Maybe you've heard about this Chris Davis guy. He's playing some okay baseball recently, with homers in his last four games, 37 on the year, and he has a yearly line of 315/392/717. I mean, that's fine I guess.
As a result of his prodigious hitting -- resulting ostensibly from a documented change in his swing -- Davis has been the subject of many vicious steroid rumors, and less vicious but more ubiquitous steroid whispers. You may actually have heard of the fairly precocious tweet by 17 year old Michael Tran, in which he asked Davis if he uses steroids. Here's Davis' hilarious response: "No". I'd have linked the tweet, but the steroid rumors have caused Davis to delete his twitter. Sad.
Good news, though, because Rick Reilly heard about the tweet and did a follow-up! Certainly, a respected member of the media would be careful and kind and sensitive to such a deeply touchy subject with one of baseball's premiere sluggers. Oh wait, haha, I'm sorry, my mistake -- Rick Reilly isn't respected by anybody. Let's jump to the main event and actually look at the article a bit; if you don't know how this works, here's some reading material. We'll begin with Rick:
I hated Twitter. Now I love Twitter.
I hated schlocky shock journalism. I still do, but that's only because I'm not as open to change as Rick Reilly. Guy is a savant!
Because the most cover-your-mouth-and-howl things happen on it, things that make me wonder why we need sportswriters at all.
Hear hear, I second the motion! What other redundant stuff can we get rid of? Maybe the plastic caps under the plastic caps on ketchup.
Take, for instance, Chris "Crush" Davis, the Baltimore Orioles first baseman who's suddenly hitting like he was bitten by a radioactive spider.
I'm not sure why the ultra-predictable Spiderman reference here, when there's a million high end DC Comics references Rick could have used instead. Also, Chris Davis is obviously the Goon, so it's moot.
He has 31 home runs. That's two fewer than his career best, and it's not even the All-Star break. Entering Wednesday, he's hitting .329. That's 59 points higher than his lifetime average. He's on pace to double his best RBI season. And in a contract year, no less.
Nice, some baseball stuff, though it's not really a "contract year" for Davis -- he won't hit the free market until 2015. Still, like I said above, Chris Davis is killing baseballs. I'd cavil with Reilly a bit here, however -- a single season average that is 60 points higher than career average is remarkable, but not so crazy as to defy belief. And let's throw out the RBI numbers just cause. But the HR numbers are pretty unbelievable. He's really doing something special, and the best thing to do is to appreciate the manifold beauty of baseball and its random--
So say it with me: "It's gotta be the steroids."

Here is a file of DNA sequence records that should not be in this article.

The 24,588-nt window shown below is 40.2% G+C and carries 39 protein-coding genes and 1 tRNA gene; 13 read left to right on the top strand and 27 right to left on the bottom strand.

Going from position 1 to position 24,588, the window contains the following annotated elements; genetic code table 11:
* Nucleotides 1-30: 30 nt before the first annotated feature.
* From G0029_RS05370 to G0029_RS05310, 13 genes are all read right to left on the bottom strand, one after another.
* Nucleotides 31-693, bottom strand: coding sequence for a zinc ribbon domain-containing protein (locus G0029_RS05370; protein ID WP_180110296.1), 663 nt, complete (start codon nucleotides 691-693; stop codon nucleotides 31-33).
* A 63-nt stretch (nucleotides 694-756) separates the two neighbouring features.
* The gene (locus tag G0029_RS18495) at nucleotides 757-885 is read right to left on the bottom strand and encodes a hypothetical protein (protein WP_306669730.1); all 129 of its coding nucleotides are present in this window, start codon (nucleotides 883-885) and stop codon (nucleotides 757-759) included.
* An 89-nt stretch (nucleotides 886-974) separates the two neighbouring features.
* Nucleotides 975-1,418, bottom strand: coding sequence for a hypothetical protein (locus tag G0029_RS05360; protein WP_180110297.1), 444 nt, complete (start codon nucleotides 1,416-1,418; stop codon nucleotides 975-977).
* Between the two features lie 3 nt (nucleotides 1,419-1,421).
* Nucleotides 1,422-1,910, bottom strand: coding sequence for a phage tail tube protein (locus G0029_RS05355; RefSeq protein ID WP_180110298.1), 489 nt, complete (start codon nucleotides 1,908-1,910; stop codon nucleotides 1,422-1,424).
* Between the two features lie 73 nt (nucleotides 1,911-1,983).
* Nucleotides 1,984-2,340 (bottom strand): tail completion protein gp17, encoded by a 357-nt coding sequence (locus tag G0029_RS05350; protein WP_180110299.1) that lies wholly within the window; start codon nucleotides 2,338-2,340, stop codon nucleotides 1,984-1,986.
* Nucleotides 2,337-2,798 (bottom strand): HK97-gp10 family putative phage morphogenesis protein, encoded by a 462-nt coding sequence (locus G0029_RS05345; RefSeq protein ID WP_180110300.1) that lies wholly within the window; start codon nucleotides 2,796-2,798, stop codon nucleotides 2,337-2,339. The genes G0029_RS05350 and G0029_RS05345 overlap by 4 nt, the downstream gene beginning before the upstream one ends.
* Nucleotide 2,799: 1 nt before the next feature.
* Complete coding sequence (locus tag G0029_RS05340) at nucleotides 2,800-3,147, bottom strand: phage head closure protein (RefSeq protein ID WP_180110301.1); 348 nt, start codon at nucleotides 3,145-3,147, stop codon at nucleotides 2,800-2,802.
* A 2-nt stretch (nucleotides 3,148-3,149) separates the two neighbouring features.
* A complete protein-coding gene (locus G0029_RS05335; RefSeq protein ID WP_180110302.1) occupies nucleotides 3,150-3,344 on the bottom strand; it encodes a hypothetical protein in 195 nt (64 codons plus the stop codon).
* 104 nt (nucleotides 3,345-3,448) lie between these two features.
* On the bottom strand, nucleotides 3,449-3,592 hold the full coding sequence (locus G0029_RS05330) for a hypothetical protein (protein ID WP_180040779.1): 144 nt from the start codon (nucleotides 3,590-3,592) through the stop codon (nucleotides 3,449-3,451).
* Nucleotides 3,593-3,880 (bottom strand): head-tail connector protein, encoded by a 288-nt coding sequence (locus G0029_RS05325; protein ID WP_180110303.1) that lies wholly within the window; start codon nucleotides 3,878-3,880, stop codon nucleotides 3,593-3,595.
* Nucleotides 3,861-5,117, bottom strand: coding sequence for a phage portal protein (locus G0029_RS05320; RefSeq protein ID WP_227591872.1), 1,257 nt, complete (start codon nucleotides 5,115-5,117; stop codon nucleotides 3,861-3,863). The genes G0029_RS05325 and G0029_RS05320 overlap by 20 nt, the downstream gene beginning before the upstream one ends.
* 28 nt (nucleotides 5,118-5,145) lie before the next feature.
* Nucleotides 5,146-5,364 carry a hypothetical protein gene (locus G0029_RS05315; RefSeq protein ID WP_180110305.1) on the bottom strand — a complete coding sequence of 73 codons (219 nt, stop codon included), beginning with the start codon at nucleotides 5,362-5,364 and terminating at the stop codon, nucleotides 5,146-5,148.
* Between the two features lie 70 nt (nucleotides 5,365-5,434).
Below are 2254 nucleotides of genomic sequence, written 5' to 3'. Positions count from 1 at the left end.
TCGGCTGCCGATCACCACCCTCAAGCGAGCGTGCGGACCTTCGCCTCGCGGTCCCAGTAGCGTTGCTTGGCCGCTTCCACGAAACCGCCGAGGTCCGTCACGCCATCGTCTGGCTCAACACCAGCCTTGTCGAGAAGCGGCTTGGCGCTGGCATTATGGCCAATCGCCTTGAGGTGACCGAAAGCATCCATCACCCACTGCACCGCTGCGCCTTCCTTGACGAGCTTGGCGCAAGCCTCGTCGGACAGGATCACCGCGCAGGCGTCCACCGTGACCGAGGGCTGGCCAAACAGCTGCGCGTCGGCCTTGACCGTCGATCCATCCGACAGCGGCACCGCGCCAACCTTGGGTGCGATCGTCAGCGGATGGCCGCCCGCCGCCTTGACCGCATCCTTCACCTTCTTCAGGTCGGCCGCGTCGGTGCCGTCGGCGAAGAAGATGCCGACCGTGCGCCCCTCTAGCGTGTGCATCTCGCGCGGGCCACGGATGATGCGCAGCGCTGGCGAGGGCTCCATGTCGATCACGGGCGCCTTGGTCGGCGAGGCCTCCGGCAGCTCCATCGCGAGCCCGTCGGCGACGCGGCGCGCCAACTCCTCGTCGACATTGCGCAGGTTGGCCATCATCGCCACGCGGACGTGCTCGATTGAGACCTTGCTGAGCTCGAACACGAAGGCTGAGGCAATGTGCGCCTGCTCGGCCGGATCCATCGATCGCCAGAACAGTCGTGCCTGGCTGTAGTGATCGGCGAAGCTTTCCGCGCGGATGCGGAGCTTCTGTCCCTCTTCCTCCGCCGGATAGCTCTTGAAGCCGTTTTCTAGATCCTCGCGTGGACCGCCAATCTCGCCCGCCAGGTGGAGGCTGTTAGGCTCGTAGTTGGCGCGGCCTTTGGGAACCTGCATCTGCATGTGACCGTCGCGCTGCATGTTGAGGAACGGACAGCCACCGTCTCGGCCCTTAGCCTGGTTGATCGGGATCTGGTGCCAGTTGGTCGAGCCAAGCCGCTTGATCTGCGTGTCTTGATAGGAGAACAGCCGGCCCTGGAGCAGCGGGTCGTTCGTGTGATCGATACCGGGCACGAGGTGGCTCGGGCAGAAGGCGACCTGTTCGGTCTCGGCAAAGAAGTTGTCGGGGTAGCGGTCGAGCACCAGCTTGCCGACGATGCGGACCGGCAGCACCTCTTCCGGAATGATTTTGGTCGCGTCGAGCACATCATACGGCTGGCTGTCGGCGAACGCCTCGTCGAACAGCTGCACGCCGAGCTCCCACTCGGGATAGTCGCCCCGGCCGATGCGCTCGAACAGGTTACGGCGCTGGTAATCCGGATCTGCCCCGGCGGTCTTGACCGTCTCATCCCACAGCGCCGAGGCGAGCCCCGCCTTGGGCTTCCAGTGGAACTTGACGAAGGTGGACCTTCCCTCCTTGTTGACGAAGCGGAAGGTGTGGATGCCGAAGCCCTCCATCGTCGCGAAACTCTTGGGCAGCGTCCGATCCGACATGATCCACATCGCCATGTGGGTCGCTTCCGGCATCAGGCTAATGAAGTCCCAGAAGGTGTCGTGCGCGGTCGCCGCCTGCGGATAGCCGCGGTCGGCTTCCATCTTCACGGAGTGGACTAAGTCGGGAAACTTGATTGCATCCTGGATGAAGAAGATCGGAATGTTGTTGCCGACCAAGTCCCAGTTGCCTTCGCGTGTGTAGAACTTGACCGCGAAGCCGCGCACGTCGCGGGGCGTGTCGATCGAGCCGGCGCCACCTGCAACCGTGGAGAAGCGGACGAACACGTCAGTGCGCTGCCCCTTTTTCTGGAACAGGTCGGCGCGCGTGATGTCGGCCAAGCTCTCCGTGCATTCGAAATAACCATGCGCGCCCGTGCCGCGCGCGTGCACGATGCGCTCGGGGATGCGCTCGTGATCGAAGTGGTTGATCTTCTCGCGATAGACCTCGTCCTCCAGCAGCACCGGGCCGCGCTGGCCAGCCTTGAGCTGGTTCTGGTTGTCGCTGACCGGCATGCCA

...oh no. Oh no, that's not where I was going at all. Rick, please, the point would be to say that--
Which leaves baseball beat writers craning their necks to see if there's any new "vitamin" bottles on Davis' shelf, any new "doctors" meeting him in the hotel lobby, any new convention of pimples on his back.
Good Lord, baseball writers sound like insufferable pricks.
"So, Chris, you're having a pretty good season, huh? Great swing, sweet home run tonight."
"Well thanks, you know, I just trust in myself and my swing, and do my best."
"Oh yeah, it shows. Mmmmmind if I look at your back?"
"Got any supplements I can borrow? Creams? ...HGH?"
"I'm just saying, if there are doctors meeting in your hotel lobby...you'd let me know, right? Pal?"
But now, with Twitter, fans like 17-year-old Michael Tran of Kelloggsville, Mich., can just flat-out ask him, which he did Sunday.
"And that boy can count himself lucky to have basically written my column for me! I looooove twitter!"
Now, if I went up to Chris Davis in the clubhouse and asked that, he'd stomp out, leaving cleat marks in my forehead as he went. I know. See: Sammy Sosa and me, 2002.
Remember this nonsense comparison for later. Let me just at this point say: no one ever claimed Sammy Sosa was a nice dude, but Rick Reilly gave him a sheet with a drug testing clinic on it and asked him to get tested. I don't care if Sammy Sosa is a regular Chris Davis -- Reilly deserved to get yelled at. Is this imaginable in any other field besides sportswriting?
"Hello Senator. I'm sure you're aware of the massive embezzling charges pending against you, so I've brought this app where you can just log in to your bank account and show us if you have any illicit savings. Senator, why are you...who are you calling? The police? ...yes, well that seems fair."
But, in the age of Twitter, Davis simply answered him:
- Chris Davis (@ChrisDavis_19) June 30, 2013
And that's that, right? You'll just keep the chip on your shoulder about Sammy, but celebrate this honest and refreshingly curt dialogue, right?
This caused a twitter twunami.
Twunami!? Twitnado? Twiclone? Rick Reilly is this generation's James Joyce.
Hundreds of people decided this meant Davis was innocent. Hundreds decided this meant Davis was guilty. One guy said that because Davis didn't have a period after the "No" he was admitting he'd done something.
"Reporter misinterprets casual humor, makes weird assumptions. Story at Ten."
It was a milepost in player/fan history, the modern-day equivalent of "Say it ain't so, Joe."
Or maybe, just maybe, it was a funny conversation that was interesting on the internet for a day and then passed in the aether. At least probably it's not the equivalent of a disillusioned boy learning that his hero had helped to rig the World Series.